US tries to halt Iran-Pakistan pipeline
May 18, 2012
In a country where temperatures can reach between 30-50 degrees centigrade, frequent power shortages that can last up to 12 hours have been the cause of widespread protests and anger against a government seen as too inept to deal with the situation. From emergency patients in hospitals to schools and businesses – their social and economic impact has been crippling.
This aspect of Pakistan’s troubled ‘power politics’ has placed the government in a difficult position – not just internally but also in regards to the country’s foreign relations.
Last month Prime Minister Yousaf Raza Gilani said Pakistan would be buying 1100 megawatts of electricity from Iran, as well as oil and gas. The two countries have been working for years towards building an Iran-Pakistan gas pipeline.
But the United States government has expressed its disapproval, warning the project could be in violation of the Iran Sanctions Act. Previously India was also a part of the pipeline project but pulled out in 2009 after the US made a nuclear deal with the country. The pressure on Pakistan, however, continues.
‘As we are ratcheting up pressure on Iran, it seems somewhat inexplicable that Pakistan would be trying to negotiate a pipeline,’ said US Secretary of State Hillary Clinton. ‘And there is an alternative that we do strongly support — the Turkmenistan-Afghanistan-Pakistan-India [TAPI] pipeline.’
The trouble with the latter is the unstable situation in Afghanistan and the fact it would take much longer to build since Pakistan’s power crisis is urgent. Despite this the Pakistani government is keen to go ahead with the TAPI project in addition to its commitments to Iran.
Hillary Clinton welcomed by Prime Minister of Pakistan Yousaf Raza Gillani at his house in 2009. Photo by America.gov under a CC Licence.
Recently the Indian cabinet gave its approval to sign a gas purchase agreement with Turkmenistan’s national oil firm. To add to the complexity of the situation, unnamed diplomatic sources in Islamabad claimed US ally Saudi Arabia also has made an offer to Pakistan to drop the gas pipeline deal with Iran in return for cheaper fuel.
But Iran has already built its side of the 2775 km pipeline, with construction still needing to be done in Pakistan. The estimated cost for this is placed at $1.5 billion. China’s largest bank and the world’s most valuable lender, the Industrial and Commercial Bank of China (ICBC), pulled out of financing the project in March after reportedly fearing sanctions from the US.
There are, however, other sources. Russian energy giant Gazprom has expressed interest in providing technical and financial assistance for the project. In this respect, Pakistan’s quest to build a gas pipeline from Iran holds the potential to turn into a bigger geopolitical showdown between the United States, China and Russia. Moscow in recent years has been silently moving closer to Islamabad.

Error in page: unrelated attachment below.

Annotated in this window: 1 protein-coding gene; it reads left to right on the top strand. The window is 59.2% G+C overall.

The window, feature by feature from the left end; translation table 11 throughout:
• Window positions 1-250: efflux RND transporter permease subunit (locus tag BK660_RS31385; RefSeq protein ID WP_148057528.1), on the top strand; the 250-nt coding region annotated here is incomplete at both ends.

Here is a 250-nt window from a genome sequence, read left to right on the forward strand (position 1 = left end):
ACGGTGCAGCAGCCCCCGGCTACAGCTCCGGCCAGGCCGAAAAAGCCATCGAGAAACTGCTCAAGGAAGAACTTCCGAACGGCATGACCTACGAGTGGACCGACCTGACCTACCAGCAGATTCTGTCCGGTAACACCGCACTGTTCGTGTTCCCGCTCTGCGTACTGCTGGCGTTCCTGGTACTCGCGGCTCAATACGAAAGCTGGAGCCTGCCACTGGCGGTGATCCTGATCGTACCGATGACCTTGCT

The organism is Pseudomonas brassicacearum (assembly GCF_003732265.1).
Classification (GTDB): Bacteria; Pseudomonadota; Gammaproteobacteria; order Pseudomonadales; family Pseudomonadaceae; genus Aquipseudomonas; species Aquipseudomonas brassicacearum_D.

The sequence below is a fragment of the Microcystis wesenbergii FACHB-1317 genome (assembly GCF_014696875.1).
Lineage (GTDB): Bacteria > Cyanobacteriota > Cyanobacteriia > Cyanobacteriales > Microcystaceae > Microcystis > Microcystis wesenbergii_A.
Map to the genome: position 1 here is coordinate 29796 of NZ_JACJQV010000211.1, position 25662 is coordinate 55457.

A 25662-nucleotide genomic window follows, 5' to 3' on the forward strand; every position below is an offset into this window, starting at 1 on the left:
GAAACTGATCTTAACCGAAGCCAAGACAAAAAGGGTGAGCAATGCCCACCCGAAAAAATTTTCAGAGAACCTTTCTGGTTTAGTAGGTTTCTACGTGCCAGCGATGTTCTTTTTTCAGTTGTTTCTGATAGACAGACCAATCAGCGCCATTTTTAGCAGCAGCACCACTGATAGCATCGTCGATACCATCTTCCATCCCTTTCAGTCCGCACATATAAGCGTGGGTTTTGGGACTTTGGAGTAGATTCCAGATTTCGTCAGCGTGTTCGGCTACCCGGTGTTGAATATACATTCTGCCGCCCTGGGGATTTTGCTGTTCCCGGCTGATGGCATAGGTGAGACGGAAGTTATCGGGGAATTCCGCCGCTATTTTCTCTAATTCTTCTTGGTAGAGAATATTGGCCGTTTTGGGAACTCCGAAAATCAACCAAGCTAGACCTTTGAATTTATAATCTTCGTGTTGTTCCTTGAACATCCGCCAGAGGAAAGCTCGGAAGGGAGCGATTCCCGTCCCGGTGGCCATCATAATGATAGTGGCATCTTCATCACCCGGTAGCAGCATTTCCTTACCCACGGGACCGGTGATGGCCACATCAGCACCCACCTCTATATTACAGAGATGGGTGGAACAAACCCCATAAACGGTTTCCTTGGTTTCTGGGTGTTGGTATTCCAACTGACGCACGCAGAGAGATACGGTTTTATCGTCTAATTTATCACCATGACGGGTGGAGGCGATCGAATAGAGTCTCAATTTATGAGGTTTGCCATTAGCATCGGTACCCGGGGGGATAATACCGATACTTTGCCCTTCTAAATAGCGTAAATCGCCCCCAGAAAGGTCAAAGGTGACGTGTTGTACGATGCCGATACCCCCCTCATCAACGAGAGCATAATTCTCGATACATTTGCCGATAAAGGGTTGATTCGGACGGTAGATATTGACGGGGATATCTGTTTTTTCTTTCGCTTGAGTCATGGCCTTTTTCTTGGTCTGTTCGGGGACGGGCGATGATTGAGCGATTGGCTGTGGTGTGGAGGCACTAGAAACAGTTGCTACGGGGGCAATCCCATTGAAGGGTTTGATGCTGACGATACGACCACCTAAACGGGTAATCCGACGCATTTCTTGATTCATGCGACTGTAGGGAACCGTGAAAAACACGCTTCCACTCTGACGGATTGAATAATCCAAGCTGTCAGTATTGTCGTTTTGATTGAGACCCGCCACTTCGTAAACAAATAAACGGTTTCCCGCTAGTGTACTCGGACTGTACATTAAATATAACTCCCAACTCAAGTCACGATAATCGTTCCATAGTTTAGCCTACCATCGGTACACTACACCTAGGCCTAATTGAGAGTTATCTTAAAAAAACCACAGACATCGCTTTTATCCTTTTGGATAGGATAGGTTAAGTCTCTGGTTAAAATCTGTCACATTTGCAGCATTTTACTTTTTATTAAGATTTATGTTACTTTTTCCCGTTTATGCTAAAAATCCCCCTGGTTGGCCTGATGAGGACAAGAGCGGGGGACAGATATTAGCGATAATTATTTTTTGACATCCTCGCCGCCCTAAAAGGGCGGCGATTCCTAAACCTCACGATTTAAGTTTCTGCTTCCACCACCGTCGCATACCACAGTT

For those familiar with politics in the region, this is a major policy shift following decades of hostility with the Soviets when the US and Pakistan were close allies. Later this year President Vladimir Putin is expected to travel to Pakistan, which would make him the first Russian President to visit the South Asian country.
Even more alarming for Washington has been Beijing’s interest in importing Iranian gas by potentially extending the pipeline project northwards to China.
US policy makers should realize that pushing Pakistan’s already weak government to reject energy dealings with Iran is not a diplomatically astute move. This is because coercion only leads to more resentment. Diplomacy, as the name suggests, should be about building relationships – not dictating to weaker countries. Just imagine the reaction if the Pakistani government were to lecture the US on its trade relations with Mexico or Canada?
Yet Secretary of State Clinton has warned the pipeline could violate sanctions against Iran.
‘It would be particularly damaging to Pakistan because their economy is already quite shaky,’ she said. ‘This additional pressure that the United States would be compelled to apply would further undermine their economic status.’
At the same time Pakistan’s Foreign Minister Hina Rabbani Khar insists her country will not give in to US pressure, and will finish the pipeline ‘at any cost.’ But some analysts believe it unlikely Islamabad will carry through with the project due to fear of incurring Washington’s ire.
The Pakistani state’s bombastic language may indeed just be a bargaining chip to use with the Americans for future foreign aid, and to appease local voters by pretending to make independent decisions.
Whatever the case, it’s clear that day by day this project is becoming bigger than just a trade venture. The complex challenges in building the gas pipeline between Pakistan and Iran demonstrate the sort of pressures countries in the Global South face in their daily struggle to be able to make their own decisions with dignity.